Atomic swaps are a peer-to-peer, trustless method of exchanging coins on different blockchains. In essence, atomic swaps allow you to exchange, for example, bitcoin with litecoin, while avoiding the need to trust an exchange or any other third party.
Atomic swaps can be performed in one of two ways: Firstly, atomic cross-chain trading can be done directly between two blockchains with different native coins — known as an on-chain atomic swap. Secondly, you can use off-chain channels that are offshoots of the main blockchains involved — known as off-chain atomic swaps.
On-chain atomic swaps provide more security since the mechanism is embedded into the blockchain itself and the transaction will either finalize or be cancelled. On the other hand, off-chain atomic swaps are faster and provide more throughput than on-chain atomic swaps but are more complex to perform and still a few years away from practical implementation.
A Brief History of Atomic Swaps
Also known as atomic cross-chain trading, the idea of atomic swaps has been around since July 2012, with Sergio Demian Lerner’s initial attempt at creating a trustless exchange protocol called P2PTradeX. The idea was further refined and formalized by Tier Nolan in May 2013.
Nolan’s algorithm was refined even further by former Bitcoin developer Mike Hearn and others. Their improved approach allowed the direct exchange of coins on Bitcoin-derived blockchains, without specific support from the protocol.
A successful mechanism to carry out Nolan’s formal description of an atomic swap did not occur until 2014, when the developer jl777 carried out a test for swapping litecoin with dogecoin. Decred later simplified the code to make atomic swaps more widely available, successfully executing an atomic swap with litecoin in September 2017.
The first bitcoin-to-litecoin off-chain atomic swap using the Lightning Network was conducted in November 2017. These off-chain atomic swaps are largely just demonstrations at the moment and have only been exhibited with two coins that support the same Lightning specification, namely BOLT.
How Do Atomic Swaps Work?
Let’s say Alice and Bob want to exchange one bitcoin for 100 litecoin. Alice has one bitcoin and prefers 100 litecoin; Bob has 100 litecoin and prefers one bitcoin.
To make the exchange, Bob first creates a secret number, a “value.” He then also generates a hash from this value, and he shares this hash with Alice. (But he doesn’t share the value itself!)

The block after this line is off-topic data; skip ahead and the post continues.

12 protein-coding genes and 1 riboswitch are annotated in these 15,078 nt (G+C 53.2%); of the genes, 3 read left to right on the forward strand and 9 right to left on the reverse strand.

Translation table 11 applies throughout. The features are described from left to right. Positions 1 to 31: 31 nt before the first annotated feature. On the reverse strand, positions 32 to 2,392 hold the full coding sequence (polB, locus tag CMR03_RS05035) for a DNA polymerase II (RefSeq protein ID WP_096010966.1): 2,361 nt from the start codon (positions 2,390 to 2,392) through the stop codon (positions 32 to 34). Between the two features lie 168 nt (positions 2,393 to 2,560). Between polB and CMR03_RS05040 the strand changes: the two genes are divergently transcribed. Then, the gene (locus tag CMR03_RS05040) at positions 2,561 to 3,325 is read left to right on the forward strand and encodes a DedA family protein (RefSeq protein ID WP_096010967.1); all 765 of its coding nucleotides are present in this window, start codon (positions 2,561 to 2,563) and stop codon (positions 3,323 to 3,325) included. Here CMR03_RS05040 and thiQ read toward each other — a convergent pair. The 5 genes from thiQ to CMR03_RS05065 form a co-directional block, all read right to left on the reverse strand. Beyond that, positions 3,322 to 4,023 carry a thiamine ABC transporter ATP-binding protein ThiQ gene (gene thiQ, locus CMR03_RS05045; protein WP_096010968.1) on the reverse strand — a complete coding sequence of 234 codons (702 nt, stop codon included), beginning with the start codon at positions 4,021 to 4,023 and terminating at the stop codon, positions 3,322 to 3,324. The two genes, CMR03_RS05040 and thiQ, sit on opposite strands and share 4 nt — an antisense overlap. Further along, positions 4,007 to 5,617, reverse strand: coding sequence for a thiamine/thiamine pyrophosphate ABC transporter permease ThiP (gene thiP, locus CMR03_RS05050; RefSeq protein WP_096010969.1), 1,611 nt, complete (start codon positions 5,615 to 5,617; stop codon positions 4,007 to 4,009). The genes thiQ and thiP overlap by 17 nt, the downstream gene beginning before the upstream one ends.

Now Bob creates a bitcoin transaction, “locking up” one bitcoin. This bitcoin can be claimed in a follow-up transaction in two ways. Either, it can be claimed by Alice, with her signature, in combination with the secret value. The Bitcoin network will recognize the secret value if it matches the hash, which is included in this transaction. Or, it can be claimed by Bob, with his signature, but only after two weeks have passed.
Right now, Alice can’t claim the bitcoin, because she doesn’t know the secret value, and Bob can’t claim the bitcoin, because two weeks haven’t passed.
Next, Alice creates a litecoin transaction, “locking up” 100 litecoin. The 100 litecoin locked up in this transaction can be unlocked in a follow-up transaction in two ways as well:
Either, it can be claimed by Bob, with his signature, in combination with the secret value. Or, it can be claimed by Alice, with her signature, but only after a week has passed.
This means that Bob can now claim the 100 litecoin: He does know the secret value. He just needs to do it within a week, because after that week Alice can claim her 100 litecoin back.
Now, if Bob does claim the 100 litecoin with a follow-up transaction, he broadcasts the secret value: it is now included in the Litecoin blockchain. So, if Alice keeps an eye on the Litecoin blockchain, she can just take the secret value, and, in turn, use it to claim the bitcoin on the Bitcoin blockchain. (She just needs to do it within two weeks, before Bob can claim his bitcoin back.)
Indeed, Bob can only claim the 100 litecoin if he lets Alice claim her bitcoin: a trustless trade.
The Future of Atomic Swaps
As the technology of atomic swaps matures, we should see increased adoption among decentralized exchanges and wallets. At this point, we are already starting to see some uptake of atomic swaps, such as with Altcoin.io, Atomic wallet and Liquid wallet.
If atomic swaps become widely used, they could play a part in eventually making centralized cryptocurrency exchanges obsolete.
But first, atomic swaps need to be integrated across existing wallets and services. There also needs to be an improvement in the user experience to make cross-chain trading easy for the average person.